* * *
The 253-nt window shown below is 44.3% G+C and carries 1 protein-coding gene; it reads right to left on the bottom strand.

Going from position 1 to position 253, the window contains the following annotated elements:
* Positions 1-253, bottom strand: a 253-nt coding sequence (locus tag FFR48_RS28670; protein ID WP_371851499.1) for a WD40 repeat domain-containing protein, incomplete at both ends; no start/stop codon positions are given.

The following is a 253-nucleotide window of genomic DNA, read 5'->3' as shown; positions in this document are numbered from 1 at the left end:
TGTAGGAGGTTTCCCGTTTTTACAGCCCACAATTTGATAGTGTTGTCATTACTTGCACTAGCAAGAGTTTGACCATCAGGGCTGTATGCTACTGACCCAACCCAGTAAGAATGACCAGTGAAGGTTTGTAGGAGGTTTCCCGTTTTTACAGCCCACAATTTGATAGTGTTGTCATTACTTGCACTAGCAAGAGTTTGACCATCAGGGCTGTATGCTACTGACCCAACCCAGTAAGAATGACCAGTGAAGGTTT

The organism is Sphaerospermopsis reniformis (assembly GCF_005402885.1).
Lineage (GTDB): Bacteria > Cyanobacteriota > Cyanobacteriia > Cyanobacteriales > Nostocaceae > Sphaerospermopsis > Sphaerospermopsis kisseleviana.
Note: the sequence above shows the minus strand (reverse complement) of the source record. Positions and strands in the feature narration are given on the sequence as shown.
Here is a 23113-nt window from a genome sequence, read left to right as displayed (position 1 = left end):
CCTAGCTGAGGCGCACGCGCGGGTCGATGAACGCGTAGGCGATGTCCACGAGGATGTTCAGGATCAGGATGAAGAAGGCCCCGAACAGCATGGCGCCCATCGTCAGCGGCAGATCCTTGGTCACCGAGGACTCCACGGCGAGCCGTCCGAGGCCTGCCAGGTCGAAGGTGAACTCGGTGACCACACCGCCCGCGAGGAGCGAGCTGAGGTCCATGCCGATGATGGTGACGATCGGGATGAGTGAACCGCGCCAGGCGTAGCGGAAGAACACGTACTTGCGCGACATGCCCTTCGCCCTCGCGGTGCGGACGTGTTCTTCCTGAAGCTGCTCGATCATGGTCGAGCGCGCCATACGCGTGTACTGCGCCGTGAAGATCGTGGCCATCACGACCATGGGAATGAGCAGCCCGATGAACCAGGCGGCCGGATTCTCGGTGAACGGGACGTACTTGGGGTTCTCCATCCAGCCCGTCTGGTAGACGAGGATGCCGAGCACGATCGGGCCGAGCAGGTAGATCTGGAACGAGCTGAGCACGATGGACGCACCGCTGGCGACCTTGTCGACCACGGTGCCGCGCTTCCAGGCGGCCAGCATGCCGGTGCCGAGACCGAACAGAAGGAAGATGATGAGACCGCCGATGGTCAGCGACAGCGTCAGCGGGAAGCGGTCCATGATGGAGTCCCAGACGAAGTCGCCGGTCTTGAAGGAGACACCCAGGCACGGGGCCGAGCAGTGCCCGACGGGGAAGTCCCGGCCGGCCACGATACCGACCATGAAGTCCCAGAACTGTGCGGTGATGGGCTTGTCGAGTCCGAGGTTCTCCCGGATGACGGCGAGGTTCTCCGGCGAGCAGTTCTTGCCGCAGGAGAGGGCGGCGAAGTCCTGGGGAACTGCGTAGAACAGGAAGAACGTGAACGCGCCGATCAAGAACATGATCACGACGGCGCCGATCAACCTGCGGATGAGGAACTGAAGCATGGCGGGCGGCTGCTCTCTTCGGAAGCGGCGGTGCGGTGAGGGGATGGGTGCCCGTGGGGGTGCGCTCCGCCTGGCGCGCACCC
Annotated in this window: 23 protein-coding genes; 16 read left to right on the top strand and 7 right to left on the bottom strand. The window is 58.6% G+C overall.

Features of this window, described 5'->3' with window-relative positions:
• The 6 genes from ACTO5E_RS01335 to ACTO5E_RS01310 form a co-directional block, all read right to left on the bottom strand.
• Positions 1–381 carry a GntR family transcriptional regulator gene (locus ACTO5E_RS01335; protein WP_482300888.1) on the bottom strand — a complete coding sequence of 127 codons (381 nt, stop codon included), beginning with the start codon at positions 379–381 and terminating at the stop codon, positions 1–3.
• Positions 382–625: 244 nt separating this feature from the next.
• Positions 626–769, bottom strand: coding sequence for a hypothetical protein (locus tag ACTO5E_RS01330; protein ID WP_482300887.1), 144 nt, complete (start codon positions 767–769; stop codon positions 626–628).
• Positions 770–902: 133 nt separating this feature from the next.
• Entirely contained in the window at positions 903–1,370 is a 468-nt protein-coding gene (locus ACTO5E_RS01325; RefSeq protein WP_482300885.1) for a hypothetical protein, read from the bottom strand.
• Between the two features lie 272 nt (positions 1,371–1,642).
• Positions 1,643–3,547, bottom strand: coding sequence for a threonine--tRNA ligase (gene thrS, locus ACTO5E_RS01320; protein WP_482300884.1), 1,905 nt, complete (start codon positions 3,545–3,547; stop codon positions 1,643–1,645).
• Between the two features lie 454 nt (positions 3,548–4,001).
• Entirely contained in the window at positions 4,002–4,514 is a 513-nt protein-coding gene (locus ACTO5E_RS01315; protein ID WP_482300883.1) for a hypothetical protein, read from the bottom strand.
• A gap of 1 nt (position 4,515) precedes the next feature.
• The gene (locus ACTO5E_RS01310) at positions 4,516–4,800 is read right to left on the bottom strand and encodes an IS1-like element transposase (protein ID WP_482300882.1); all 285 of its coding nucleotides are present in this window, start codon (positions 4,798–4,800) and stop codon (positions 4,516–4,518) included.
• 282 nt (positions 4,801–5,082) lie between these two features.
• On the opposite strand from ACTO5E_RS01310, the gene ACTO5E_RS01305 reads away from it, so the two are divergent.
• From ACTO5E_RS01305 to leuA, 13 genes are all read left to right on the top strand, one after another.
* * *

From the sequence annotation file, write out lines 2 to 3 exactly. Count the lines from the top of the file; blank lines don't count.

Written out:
Going from position 1 to position 253, the window contains the following annotated elements:
* Positions 1-253, bottom strand: a 253-nt coding sequence (locus tag FFR48_RS28670; protein ID WP_371851499.1) for a WD40 repeat domain-containing protein, incomplete at both ends; no start/stop codon positions are given.